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Horror Reviews > Hollowland by Amanda Hocking Review

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message 1: by Amy Eye (new)

Amy Eye | 1841 comments Mod
This is my review of Hollowland Hollowland (The Hollows, #1) by Amanda Hocking I am adding it to the Horror Thread because it has everything to do with zombies... :)

The zombie apocalypse. It's all the rage right now. Everyone is talking about it, everyone is reading and writing about it, and Amanda Hocking got it done right.

Remy is one of the remaining people left alive after the outbreak of the virus consumed the majority of the world. She and her little brother, Max, have seen their parents killed by these monsters and are now hold up in a quarantine, a sort of haven, for survivors who have not yet been infected by the virus. 'Yet' being the operative word. As the case with any virus, the virus is starting to adapt, starting to become smarter thus turning their hosts into something more advanced than they had been before. The zombies, once mindless, random killing machines, are now working together; it could indicate the downfall for humankind.

This was the first book of Amanda Hocking's that I have ever read. I probably would have never read it, except we will be talking about it in the next episode of the blog talk radio show I am one of the hosts for. I had heard of her, but I generally have a tendency to stay away from overly hyped-up stuff. Then someone, somehow drags me into the overly hyped-up stuff, and I usually love the hell outta it. This was definitely the case with Hollowland.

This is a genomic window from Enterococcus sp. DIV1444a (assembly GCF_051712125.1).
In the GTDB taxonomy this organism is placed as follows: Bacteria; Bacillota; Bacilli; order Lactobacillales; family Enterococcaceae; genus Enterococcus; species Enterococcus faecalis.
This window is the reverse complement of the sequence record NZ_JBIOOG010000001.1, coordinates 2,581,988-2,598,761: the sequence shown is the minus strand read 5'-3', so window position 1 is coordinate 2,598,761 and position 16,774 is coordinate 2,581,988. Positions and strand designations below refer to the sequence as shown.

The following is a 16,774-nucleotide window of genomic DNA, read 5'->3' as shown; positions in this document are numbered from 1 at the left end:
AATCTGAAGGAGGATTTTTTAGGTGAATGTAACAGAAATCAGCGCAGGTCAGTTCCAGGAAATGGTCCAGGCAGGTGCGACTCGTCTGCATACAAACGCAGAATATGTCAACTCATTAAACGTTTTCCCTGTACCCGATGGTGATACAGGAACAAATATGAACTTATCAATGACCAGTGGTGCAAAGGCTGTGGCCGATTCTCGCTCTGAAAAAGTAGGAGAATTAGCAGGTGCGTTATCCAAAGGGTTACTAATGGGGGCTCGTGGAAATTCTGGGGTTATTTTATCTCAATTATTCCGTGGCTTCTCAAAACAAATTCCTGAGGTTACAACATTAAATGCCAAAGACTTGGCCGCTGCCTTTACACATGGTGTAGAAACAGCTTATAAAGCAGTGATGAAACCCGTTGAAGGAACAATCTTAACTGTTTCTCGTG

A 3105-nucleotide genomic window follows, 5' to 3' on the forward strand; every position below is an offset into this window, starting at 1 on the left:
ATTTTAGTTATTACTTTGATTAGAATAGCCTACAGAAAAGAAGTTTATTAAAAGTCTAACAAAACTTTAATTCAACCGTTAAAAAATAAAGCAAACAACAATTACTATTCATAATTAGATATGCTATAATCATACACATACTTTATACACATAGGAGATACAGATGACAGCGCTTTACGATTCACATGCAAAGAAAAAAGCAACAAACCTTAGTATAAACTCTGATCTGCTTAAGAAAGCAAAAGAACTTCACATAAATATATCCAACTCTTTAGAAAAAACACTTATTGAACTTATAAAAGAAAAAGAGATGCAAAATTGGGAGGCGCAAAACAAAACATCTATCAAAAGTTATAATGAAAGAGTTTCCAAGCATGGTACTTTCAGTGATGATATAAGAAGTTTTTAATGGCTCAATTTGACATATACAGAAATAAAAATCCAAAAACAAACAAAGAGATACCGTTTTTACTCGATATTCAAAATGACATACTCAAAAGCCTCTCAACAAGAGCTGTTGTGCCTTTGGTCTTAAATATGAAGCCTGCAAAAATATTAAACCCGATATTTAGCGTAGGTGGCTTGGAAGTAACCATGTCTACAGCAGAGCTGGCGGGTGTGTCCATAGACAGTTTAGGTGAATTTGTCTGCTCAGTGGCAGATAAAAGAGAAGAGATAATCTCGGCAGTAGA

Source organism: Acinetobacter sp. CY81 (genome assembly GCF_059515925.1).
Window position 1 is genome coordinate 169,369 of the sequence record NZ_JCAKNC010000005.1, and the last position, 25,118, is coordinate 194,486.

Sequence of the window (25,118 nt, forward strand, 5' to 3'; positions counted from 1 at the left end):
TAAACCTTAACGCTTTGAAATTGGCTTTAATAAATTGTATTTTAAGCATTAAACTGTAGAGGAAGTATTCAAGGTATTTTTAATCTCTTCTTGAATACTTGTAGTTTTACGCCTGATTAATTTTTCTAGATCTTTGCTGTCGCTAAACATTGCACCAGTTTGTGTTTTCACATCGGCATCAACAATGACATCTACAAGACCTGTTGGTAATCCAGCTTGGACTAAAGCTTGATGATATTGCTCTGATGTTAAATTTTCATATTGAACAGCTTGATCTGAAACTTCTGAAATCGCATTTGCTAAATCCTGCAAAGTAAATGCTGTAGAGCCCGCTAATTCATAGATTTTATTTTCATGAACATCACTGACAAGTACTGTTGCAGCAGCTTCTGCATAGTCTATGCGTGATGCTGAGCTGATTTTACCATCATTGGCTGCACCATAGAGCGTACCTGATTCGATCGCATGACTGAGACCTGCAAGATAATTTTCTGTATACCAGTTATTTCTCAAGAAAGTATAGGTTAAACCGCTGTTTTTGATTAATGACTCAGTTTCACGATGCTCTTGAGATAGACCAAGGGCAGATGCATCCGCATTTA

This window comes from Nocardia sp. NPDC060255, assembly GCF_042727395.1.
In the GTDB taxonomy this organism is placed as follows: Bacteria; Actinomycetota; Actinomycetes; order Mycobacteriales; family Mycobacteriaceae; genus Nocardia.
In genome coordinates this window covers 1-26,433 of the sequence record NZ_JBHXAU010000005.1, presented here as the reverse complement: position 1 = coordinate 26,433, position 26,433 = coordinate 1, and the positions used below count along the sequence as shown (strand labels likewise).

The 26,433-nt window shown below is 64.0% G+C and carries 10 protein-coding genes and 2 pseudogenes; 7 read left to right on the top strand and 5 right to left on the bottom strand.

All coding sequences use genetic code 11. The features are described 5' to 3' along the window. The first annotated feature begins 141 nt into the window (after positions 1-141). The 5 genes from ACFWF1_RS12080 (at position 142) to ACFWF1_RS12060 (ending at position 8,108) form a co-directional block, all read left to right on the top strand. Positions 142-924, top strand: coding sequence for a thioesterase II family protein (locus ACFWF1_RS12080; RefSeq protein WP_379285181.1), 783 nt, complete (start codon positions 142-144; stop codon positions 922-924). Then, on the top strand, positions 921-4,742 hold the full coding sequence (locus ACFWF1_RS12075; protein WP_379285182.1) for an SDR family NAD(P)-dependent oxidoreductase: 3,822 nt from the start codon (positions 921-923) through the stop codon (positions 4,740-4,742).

The thing I love most about it were the zombies themselves. They were still 'people'. I know the idea of a virus creating zombies is not a novel one; however, the way it was written in this book was. The virus infected the human and strips away the brains of the infected person thus turning them into a mindless shell. The infection spreads through the body and corrupts the blood and the organs eventually killing the host. The dead bodies do not reanimate, they simply...die. While this takes a bit of the horror and spooky factor away from the zombie, it definitely adds a gross and fascinating aspect to them.

As much as I liked this book, there are a few parts about it that bugged me, hence the reason for the four stars opposed to the five stars I would have liked to have given this book. We hear a bunch about her brother, Max, and there is some mystery surrounding him. But there were SO MANY hints thrown through the book, I wanted to scream "JUST GET ON WITH IT ALREADY" a few times. The blatantly obvious hints (which I'm assuming they were supposed to be teasers) were so obvious that I almost felt like my intelligence had been insulted by not just coming out and saying it after a while.

The other major complaint that I have about it is the editing. I understand that she is a self published author, but that DOES not mean that some of these errors should be allowed. The content itself was fantastic, I think she had that part down great, but there were parts in there where she had gender issues with her pronouns and EASY words misspelled. That is one of the quickest ways to ruin something truly spectacular. Nothing brings you crashing back down to earth more quickly than seeing typos, misspellings and errors riddled through the book. Had the content not been as spectacular as it was, this would have been a 3 star book because of the errors. But, her storytelling ability in this book rivals that of some of my favorite authors, and I don't say that lightly, so I let it slide this time.